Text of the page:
Premature, small infants susceptible to esophagitis

December 18, 2012

Babies who are born preterm or small for gestational age are at increased risk for developingesophagitis early in life, according to a recent study of the association between the risk for esophagitis and birth history.

 

Babies who are born preterm or small for gestational age are at increased risk for developingesophagitis early in life, according to a recent study of the association between the risk for esophagitis and birth history.

Researchers analyzed data from the Swedish birth and patient registers for birth characteristics and outcomes of 7,358 patients diagnosed with esophagitis from 1973 to 2007. Five controls were matched with each case.

Patients who were born preterm (≤32 weeks’ gestation) or small for gestational age (weight in grams ≥2 standard deviations less than mean birth weight) were at 2.74 and 1.49 increased risk, respectively, for developing esophagitis.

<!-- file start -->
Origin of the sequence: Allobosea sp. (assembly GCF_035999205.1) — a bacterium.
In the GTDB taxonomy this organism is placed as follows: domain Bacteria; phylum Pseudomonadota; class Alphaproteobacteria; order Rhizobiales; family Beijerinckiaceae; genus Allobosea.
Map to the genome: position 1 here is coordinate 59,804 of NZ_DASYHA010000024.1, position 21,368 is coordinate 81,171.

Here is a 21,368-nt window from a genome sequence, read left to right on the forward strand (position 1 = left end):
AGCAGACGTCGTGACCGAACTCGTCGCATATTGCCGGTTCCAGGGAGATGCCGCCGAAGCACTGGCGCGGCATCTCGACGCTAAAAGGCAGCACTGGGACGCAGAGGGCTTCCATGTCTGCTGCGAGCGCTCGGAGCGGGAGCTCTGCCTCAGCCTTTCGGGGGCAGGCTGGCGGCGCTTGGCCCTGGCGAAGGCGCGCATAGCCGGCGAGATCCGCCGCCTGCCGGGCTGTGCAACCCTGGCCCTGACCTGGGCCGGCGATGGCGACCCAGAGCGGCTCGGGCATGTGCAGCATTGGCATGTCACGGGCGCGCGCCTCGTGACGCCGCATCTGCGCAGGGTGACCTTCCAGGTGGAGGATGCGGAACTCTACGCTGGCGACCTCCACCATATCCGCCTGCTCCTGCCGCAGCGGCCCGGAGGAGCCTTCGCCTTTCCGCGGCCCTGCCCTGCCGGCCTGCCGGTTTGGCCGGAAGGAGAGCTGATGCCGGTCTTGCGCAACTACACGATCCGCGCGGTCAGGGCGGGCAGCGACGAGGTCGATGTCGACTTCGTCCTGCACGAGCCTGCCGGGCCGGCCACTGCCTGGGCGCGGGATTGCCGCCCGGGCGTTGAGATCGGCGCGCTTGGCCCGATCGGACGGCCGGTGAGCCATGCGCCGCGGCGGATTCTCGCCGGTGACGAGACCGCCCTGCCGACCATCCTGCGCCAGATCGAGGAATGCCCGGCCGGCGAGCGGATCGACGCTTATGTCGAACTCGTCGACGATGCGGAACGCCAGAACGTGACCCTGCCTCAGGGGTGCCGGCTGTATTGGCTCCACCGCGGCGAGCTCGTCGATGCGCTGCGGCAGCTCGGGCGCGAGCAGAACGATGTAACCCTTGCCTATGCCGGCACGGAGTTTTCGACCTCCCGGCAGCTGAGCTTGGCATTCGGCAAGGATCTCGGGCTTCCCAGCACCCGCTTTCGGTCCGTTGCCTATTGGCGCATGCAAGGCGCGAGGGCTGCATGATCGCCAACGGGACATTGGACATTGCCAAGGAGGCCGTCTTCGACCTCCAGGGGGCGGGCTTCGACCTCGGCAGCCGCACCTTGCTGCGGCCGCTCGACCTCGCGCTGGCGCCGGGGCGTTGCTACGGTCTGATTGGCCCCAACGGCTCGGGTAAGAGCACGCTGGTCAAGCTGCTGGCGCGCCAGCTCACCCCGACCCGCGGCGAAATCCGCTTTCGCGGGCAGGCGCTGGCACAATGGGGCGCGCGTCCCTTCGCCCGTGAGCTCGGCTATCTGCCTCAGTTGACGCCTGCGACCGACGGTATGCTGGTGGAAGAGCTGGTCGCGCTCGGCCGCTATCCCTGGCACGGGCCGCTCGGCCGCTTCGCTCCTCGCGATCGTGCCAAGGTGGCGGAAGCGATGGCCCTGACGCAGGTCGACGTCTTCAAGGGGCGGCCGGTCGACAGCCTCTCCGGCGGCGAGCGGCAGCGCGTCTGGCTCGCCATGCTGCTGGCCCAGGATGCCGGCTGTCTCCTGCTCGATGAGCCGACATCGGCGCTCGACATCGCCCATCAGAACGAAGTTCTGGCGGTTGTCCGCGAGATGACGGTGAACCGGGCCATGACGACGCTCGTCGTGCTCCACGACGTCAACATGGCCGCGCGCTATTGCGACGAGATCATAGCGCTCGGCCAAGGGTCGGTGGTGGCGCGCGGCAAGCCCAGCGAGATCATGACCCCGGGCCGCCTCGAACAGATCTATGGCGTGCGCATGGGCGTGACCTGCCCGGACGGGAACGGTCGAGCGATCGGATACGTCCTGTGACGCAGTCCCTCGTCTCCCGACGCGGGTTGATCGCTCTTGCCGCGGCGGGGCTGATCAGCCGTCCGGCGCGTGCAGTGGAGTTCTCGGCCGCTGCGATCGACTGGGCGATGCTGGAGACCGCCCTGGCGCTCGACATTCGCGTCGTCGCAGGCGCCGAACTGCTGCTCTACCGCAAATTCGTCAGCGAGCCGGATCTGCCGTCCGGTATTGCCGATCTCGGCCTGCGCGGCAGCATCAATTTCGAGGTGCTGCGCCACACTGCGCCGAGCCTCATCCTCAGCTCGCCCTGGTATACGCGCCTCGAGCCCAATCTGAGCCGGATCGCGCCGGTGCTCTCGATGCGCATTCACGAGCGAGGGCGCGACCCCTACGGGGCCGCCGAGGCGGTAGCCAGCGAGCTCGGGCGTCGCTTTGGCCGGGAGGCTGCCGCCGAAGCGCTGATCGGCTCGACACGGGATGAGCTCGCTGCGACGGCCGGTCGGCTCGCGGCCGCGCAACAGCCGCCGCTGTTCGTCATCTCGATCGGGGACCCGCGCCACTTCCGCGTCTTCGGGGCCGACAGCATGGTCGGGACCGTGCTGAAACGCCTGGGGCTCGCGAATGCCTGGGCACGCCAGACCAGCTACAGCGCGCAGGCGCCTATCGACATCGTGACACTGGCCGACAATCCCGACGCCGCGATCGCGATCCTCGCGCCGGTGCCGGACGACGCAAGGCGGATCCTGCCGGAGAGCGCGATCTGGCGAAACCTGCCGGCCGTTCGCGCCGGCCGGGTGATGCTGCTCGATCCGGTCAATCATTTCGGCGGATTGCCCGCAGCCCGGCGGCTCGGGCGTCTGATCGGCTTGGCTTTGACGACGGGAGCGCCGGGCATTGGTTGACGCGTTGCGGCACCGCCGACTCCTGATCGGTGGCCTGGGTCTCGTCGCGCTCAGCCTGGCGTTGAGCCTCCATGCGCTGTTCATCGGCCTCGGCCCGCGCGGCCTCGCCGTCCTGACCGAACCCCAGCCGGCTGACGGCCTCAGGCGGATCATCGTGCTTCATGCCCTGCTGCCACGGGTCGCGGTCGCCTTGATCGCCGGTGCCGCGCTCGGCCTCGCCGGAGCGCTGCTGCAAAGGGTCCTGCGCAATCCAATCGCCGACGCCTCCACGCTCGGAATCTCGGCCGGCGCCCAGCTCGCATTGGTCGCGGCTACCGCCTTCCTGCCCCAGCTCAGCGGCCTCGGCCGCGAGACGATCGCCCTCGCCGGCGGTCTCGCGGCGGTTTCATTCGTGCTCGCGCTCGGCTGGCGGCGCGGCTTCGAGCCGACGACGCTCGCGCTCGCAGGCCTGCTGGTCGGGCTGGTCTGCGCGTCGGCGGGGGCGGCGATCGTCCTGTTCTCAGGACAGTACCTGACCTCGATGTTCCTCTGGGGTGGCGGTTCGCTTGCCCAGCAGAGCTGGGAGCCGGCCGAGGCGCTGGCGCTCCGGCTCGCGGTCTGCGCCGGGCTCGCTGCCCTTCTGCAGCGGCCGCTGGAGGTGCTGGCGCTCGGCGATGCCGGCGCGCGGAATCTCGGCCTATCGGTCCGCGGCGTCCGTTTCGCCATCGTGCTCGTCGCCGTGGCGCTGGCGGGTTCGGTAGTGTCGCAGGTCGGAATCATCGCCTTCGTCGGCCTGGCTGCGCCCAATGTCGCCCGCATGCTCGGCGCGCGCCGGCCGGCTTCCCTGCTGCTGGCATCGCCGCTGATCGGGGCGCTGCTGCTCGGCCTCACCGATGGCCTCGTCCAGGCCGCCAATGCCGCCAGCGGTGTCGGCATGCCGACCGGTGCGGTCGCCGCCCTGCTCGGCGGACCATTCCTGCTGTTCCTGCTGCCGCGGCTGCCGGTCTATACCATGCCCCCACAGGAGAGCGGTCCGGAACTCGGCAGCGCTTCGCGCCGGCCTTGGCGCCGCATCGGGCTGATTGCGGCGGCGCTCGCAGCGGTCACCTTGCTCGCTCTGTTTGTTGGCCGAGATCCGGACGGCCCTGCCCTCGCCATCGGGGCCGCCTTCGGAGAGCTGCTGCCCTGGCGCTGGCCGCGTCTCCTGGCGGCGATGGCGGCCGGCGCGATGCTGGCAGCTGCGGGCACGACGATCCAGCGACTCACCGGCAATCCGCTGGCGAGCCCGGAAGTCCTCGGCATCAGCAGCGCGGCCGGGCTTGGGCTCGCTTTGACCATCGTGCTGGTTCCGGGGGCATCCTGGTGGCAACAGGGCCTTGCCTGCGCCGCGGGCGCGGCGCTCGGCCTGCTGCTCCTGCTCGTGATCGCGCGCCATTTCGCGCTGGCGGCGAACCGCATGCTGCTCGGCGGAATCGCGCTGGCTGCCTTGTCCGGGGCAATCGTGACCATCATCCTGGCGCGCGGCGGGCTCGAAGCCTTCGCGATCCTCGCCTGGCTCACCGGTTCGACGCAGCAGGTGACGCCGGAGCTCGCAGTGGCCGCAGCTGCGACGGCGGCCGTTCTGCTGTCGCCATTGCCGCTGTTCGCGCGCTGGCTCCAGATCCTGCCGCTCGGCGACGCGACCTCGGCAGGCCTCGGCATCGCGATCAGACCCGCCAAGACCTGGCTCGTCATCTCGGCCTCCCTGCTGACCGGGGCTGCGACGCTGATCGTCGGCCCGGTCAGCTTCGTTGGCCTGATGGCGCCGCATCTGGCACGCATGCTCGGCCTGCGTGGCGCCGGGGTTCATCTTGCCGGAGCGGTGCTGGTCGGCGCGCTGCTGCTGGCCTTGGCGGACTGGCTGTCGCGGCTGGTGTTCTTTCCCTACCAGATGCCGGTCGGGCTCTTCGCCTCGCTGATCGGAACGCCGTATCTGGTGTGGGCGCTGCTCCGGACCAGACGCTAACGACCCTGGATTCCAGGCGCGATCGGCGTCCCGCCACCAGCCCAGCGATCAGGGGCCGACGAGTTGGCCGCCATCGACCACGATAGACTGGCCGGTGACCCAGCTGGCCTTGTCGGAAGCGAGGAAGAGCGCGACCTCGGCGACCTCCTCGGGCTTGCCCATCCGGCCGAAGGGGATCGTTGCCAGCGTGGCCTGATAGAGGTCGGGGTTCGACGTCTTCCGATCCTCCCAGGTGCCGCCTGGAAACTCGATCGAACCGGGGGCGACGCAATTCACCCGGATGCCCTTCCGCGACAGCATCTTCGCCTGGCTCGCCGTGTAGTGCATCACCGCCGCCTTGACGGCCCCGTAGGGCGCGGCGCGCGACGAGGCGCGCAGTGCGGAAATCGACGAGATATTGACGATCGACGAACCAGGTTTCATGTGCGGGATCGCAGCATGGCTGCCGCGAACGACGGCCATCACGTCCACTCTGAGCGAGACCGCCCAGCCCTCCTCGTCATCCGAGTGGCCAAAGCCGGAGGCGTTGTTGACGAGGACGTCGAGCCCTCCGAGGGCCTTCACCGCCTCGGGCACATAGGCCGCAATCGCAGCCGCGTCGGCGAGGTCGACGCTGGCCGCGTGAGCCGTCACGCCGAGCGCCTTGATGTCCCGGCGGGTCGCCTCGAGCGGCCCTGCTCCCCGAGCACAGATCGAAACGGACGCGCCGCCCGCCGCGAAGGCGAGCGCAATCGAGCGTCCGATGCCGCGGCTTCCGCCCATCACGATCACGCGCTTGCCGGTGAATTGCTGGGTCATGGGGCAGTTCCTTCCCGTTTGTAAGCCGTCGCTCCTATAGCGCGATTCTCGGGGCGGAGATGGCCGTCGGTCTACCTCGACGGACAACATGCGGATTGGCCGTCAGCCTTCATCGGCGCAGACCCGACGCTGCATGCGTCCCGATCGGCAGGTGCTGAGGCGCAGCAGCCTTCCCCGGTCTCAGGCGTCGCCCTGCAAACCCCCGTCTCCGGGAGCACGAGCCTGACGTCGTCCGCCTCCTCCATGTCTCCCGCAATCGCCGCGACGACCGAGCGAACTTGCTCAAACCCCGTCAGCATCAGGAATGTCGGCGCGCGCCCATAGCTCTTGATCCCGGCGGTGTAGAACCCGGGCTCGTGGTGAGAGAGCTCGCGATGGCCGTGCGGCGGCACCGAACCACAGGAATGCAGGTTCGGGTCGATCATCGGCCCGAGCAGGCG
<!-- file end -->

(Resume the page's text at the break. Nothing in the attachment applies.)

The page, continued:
Children who were aged 9 years or younger when diagnosed were 6.82 times as likely to have been born prematurely and 1.98 times more likely to have been small for gestational age. Boys were more likely to have been born preterm than girls, who were more likely to have been born small for gestational age.

Among patients diagnosed when aged between 10 and 19 years, the likelihood for both preterm birth and small for gestational age was increased. There was no association between preterm birth and esophagitis diagnosed when patients were aged 20 years or older, but there was association with being small for gestational age.

The researchers say that the strong association between preterm birth and impaired fetal growth and esophagitis in childhood merits further study of gastroesophageal reflux in infants that could place them at risk for esophageal adenocarcinoma later in life.